About 33% of first-gen students drop out within three years. And in 2016, public institutions had an average fall-to-fall retention rate of 64.8% for African American students, compared to 72.4% of white students.
These equity gaps are influenced by many factors that are out of an institution’s control (federal policy or K-12 education). But colleges can influence at least one factor that hinders students’ ability to succeed: their confidence.
“We need to think about the expectations students have about their college experience, and the expectations that have been placed on them before,” argued David Bevevino, a practice manager with EAB‘s Academic Affairs Forum, in a presentation at last year’s CONNECTED conference.
Low-income, minority, and first-gen students in particular tend to question their place at university and may take any one misstep as a sign that they shouldn’t be there. Common early-semester obstacles, like doing poorly on an exam, can reinforce students’ fears about belonging in college and lead them to stop out.
To tackle equity gaps, colleges need to address students’ doubts and misconceptions about their ability to succeed early on, says Bevevino.
Colleges who help students build their confidence can inoculate them against future academic challenges that might elongate or derail their degree. Bevevino highlights three tactics schools are using to close the confidence gap and build academic perseverance among their students.
1: Introduce the growth mindset during orientation
University of Texas at Austin (UT Austin) administrators worked with psychology faculty to design an orientation exercise that fosters academic perseverance among students.
In one experiment, UT Austin asked incoming students to read articles on different subjects and write reflections over the summer before matriculation. One group reviewed material about the growth mindset, read messages from current students about their difficult transition to campus, and gave advice to future college students about academic perseverance. This group had a credit completion gap half the size of their peers that read generic articles about the local community.
And each year at Amherst College, incoming students read letters from other students about the challenges they faced, write an essay about their personal experience overcoming obstacles, and record a video on what they’ve learned. After implementing this exercise, Amherst saw the GPA gap between African American and white graduates shrink by 50%.
2: Simulate a low-stakes academic experience in a summer bridge program
The University of Nevada, Reno‘s NevadaFIT program is a pre-semester, week-long boot camp designed to boost first-term readiness among incoming students. NevadaFIT essentially “accelerates the failure rate in a low-stakes environment,” says Bevevino. Students in the program can fail, seek help, and bounce back—a process that fosters academic perseverance.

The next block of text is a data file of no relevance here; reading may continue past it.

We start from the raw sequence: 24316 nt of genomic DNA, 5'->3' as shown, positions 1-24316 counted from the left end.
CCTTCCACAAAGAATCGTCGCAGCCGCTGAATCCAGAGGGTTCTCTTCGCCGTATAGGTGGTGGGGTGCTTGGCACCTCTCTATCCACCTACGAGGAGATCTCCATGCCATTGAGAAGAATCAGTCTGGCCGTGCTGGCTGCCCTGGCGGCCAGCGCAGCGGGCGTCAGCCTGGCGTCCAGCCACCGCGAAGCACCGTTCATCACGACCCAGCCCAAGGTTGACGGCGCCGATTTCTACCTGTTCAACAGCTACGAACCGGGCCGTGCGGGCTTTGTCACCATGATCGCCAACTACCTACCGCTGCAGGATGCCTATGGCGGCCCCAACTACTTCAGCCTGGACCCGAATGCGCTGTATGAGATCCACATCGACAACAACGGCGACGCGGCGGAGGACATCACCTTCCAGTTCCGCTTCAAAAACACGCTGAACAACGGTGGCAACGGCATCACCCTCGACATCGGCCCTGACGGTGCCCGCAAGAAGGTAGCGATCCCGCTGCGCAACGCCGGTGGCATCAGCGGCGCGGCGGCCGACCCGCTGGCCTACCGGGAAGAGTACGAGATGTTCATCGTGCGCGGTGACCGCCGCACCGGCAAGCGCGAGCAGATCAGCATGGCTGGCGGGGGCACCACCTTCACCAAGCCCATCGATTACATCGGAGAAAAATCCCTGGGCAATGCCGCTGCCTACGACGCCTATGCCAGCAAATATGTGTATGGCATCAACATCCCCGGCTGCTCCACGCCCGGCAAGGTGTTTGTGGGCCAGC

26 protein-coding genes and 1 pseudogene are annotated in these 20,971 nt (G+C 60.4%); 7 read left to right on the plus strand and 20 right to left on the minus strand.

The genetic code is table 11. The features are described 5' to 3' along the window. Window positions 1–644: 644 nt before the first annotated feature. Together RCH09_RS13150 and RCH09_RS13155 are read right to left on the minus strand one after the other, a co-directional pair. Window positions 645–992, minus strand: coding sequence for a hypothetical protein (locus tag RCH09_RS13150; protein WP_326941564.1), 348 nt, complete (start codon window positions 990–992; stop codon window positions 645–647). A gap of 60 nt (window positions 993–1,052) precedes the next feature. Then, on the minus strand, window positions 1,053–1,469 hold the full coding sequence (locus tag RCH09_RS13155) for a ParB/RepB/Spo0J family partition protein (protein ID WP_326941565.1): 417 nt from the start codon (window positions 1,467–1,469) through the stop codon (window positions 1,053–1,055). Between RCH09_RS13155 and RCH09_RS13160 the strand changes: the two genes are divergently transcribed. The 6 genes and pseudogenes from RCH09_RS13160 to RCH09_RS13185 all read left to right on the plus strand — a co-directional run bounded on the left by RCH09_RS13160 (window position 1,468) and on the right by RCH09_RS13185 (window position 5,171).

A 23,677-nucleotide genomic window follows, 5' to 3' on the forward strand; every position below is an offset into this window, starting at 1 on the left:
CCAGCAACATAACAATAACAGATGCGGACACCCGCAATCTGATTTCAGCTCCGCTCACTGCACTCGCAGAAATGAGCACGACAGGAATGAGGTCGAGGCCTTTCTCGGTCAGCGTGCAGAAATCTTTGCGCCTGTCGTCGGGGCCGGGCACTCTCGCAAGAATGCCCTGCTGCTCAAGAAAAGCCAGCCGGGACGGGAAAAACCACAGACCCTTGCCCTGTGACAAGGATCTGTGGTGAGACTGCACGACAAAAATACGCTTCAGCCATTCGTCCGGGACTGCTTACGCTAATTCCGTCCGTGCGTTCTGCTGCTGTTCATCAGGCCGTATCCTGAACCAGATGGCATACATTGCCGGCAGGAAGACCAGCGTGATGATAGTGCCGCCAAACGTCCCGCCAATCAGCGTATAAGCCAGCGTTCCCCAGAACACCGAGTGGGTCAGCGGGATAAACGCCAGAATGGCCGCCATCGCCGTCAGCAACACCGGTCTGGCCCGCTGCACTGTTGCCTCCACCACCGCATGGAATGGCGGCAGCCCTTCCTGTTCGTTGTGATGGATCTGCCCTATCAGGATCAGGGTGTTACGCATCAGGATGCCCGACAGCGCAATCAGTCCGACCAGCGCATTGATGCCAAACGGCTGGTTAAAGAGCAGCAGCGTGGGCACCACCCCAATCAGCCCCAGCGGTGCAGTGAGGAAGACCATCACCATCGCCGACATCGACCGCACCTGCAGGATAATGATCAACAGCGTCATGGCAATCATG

NevadaFIT participants complete college-level assignments and receive feedback from faculty. Students are also assigned a peer mentor who teaches them academic and college navigation skills, introduces them to available resources, and checks in with them across the first semester.
“[Students] sign up because they are allowed to fail, so it gives them permission to try out harder majors, to gain confidence, and see if they have what it takes to succeed,” says Felicia DeWald, a director of NevadaFIT. Between Fall 2016 and Spring 2017, first-gen, Pell-eligible, and Hispanic students in the NevadaFIT program saw higher retention rates than their non-NevadaFIT peers.
3: Redesign degree pathways to accommodate different academic preparedness
A 2013 analysis from the Education Trust found that more than half (55%) of low-income high school seniors performed at “below basic” math levels compared to 29% of their higher-income peers.
This gap in math preparedness poses a particular problem in STEM, where students without a strong math background can struggle to pass the introductory, math-heavy courses, says Bevevino. Students who fail introductory courses have to retake those courses, which can delay their graduation or lead them to switch their major.
To retain more STEM students, the University of Texas at San Antonio is piloting a new degree pathway that delays organic chemistry (a math-heavy course) so students have time to build their college-level math skills. Instead, students begin their degree with a course on molecular structure that doesn’t require math. By the time students reach math-heavy science courses, they will have spent their previous term studying the relevant math skills.
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Students of all races enter STEM majors at roughly equal rates. But black and Latino students leave the majors at nearly twice the rate of white students.